Second only to Christmas Eve, New Year’s Eve is my favorite holiday.
I have never gone to a New Year’s party or had any wild, memorable nights to christen the changing of the calendar. Rather, I like to spend my night on the 31st in quiet reflection, thinking about where I’ve come from and where I am going in the next 365.
This holiday, I had a lot to reflect on, thanks to a small child I met for only a short period of time.
Once again, I have to reference my part-time job as a tour guide at Frank Lloyd Wright’s Fallingwater. I mention it often, but as a storyteller, I can’t resist telling you about the people I am privileged to meet. I only worked for five days between Christmas and New Year’s, but in this short time I met a Brazilian family who had recently relocated from South America to Manhattan, two young Japanese men studying to be architects, a spunky little girl named Sammi (“It’s spelled with an ‘I,’ not a ‘Y,'” she announced fiercely to the group), and an elderly couple in the process of driving their Airstream camper (I had to Google this vehicle) from the East Coast to the West.
However, amidst all these stories, the memory of one boy stood out in my mind as I sat in quiet reflection on New Year’s Eve.
He was on my tour with his dad, who was from Latin America and had studied Wright in college. “Dad has always wanted to come here,” the boy told me proudly, as if he was single-handedly responsible for making his dad’s dream come true.
For most of the tour, both the boy and his dad were quiet, although I could tell the father was greatly moved by the surreal experience of seeing Fallingwater in person for the first time. Periodically, I would watch him kneel down, point to an example of Wright’s organic aesthetic and explain it to his son, who would respond with passionate head nods and furtive, whispered responses.
Eventually I escorted my group into the guest house bedroom, which is the point where I typically begin to conclude my tour. It is here that I often talk about Wright’s later years — specifically his work in the 1950s, when he was in his 80s, but still hard at work designing buildings and mentoring young minds at his studio in Arizona. Wright was close to 90 when he designed the famous Guggenheim Museum in Manhattan. The Guggenheim consists of a circular uphill walkway located on the interior perimeter of a truncated cone structure — a radically different design from the work of his early career, which largely consisted of hard perpendiculars and a strong emphasis on the horizontal.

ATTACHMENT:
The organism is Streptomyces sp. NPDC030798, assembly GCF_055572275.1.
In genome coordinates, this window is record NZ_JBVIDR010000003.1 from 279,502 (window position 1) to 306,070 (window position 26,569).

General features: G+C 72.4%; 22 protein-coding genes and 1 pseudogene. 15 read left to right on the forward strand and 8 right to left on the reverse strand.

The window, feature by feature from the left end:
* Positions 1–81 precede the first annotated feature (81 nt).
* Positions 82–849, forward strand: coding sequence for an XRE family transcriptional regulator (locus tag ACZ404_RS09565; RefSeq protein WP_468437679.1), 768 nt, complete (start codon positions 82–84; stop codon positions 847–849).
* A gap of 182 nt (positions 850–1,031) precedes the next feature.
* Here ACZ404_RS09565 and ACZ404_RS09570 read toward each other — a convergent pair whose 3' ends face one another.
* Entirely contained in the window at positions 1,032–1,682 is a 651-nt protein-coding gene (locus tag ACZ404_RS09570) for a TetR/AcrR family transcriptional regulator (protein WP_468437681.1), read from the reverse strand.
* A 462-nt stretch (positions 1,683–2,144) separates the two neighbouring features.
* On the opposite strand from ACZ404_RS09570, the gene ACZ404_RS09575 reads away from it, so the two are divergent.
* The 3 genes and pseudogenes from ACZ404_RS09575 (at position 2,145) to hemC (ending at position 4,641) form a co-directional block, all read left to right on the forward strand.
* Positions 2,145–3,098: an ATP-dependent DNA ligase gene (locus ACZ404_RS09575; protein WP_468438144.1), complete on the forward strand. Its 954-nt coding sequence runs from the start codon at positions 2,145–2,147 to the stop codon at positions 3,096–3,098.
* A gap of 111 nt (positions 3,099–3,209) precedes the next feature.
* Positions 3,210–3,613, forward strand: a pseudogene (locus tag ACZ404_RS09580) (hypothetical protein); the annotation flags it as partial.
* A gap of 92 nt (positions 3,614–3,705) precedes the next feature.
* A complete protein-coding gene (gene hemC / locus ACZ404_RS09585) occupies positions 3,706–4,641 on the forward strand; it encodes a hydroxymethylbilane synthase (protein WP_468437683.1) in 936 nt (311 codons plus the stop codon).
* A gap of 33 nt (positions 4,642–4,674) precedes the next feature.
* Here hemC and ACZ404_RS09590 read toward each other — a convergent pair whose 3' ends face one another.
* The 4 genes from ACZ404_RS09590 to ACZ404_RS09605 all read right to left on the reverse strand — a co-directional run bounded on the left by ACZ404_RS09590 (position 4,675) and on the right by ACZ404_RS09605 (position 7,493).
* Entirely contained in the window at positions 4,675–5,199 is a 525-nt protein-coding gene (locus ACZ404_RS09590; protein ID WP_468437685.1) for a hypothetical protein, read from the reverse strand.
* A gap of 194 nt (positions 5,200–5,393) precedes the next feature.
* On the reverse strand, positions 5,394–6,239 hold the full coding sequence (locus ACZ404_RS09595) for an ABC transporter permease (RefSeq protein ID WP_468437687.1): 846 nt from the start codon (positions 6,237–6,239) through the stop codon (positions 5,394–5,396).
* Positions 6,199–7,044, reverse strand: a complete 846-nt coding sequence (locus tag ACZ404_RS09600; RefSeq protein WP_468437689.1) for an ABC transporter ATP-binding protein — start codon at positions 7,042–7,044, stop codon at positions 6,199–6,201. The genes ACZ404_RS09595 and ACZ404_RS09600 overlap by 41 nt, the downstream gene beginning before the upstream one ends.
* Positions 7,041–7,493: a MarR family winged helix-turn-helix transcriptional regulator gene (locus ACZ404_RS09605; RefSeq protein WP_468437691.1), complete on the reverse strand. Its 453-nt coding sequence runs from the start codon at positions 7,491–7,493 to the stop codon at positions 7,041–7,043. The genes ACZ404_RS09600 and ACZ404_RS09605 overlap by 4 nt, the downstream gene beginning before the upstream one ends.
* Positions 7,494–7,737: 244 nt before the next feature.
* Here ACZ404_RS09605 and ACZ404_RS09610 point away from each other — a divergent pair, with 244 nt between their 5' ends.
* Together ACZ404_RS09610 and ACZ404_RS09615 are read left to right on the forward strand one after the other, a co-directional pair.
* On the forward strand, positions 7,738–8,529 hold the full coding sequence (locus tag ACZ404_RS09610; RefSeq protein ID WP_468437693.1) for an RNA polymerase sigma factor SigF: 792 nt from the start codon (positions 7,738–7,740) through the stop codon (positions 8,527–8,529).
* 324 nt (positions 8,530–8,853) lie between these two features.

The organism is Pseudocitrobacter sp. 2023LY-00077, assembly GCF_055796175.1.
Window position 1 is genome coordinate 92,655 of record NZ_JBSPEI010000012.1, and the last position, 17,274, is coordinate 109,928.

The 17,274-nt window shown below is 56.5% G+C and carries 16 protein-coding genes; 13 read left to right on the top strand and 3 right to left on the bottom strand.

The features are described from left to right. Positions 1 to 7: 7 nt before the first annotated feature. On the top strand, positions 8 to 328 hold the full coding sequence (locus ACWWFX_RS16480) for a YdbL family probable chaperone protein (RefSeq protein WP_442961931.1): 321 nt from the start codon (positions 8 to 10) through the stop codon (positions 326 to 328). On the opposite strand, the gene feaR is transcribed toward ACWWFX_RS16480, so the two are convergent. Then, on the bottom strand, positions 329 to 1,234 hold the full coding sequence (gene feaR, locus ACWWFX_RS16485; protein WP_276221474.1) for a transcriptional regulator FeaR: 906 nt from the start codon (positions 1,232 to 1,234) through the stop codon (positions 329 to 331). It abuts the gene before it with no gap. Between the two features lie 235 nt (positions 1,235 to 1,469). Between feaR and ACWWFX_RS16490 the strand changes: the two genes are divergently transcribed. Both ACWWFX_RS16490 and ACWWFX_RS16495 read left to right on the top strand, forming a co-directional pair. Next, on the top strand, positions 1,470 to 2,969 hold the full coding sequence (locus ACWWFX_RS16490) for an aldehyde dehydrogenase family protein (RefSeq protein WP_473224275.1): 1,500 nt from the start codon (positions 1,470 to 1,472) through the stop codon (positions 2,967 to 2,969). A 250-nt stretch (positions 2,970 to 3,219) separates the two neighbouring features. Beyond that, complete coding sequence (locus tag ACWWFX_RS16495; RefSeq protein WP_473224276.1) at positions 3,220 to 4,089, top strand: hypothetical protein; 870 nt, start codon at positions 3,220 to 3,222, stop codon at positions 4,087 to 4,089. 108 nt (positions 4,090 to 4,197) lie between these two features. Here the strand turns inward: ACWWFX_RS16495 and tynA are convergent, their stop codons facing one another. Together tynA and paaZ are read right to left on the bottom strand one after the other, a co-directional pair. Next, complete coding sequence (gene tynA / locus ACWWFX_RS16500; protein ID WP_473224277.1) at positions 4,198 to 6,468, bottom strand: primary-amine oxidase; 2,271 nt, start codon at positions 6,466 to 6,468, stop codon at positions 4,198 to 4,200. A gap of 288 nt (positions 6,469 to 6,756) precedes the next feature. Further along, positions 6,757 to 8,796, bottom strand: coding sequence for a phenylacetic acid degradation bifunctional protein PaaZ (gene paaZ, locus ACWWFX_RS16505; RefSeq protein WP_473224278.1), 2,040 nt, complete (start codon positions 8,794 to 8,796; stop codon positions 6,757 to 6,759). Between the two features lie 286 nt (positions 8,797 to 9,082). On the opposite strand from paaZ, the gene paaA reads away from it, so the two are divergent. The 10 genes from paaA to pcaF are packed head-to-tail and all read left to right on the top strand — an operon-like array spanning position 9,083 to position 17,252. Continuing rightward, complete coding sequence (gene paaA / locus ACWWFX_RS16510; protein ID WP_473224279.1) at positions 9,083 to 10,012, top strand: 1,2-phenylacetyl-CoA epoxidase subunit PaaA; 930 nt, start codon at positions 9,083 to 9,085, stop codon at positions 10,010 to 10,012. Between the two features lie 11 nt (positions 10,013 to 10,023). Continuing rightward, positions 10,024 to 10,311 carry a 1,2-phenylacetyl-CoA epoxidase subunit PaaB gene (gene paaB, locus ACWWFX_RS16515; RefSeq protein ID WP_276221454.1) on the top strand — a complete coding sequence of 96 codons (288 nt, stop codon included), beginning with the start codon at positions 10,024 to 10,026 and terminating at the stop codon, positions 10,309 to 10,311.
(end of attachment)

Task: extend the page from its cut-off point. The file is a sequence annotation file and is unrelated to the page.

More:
“Because of this shift in style, some Wright scholars think he may have been going a little crazy in his later years,” I told my group. “At least, crazier than he already was,” I added, which made them chuckle quietly. The little boy, however, did not laugh. He raised his hand, as if to ask a question, and I acknowledged him.
He paused momentarily, his brow furrowed. Then he said: “You know something? It’s okay if he was a little crazy. After all, I would rather be remembered for being crazy than not be remembered at all.”
As I sat quietly with my hot chocolate on New Year’s Eve, I couldn’t stop thinking about these words and the questions they inevitably raise. How do I want to be remembered? How do we all as humans want to be remembered? Do some people truly not care how they are perceived posthumously, or is the desire to leave a legacy a burden we all bear?
Looking ahead on the prospect of 365 days to come, I wonder what you and I will accomplish in this next year. Who knows, maybe this will be the year you do something incredible. Maybe 2017 will be the year you do something memorable, something unforgettable.
Or, maybe you will do something crazy. Time will tell. Just remember: It’s better to be remembered for being crazy than to not be remembered at all.
Happy New Year, everyone. Here’s to 2017 being the best year of our lives.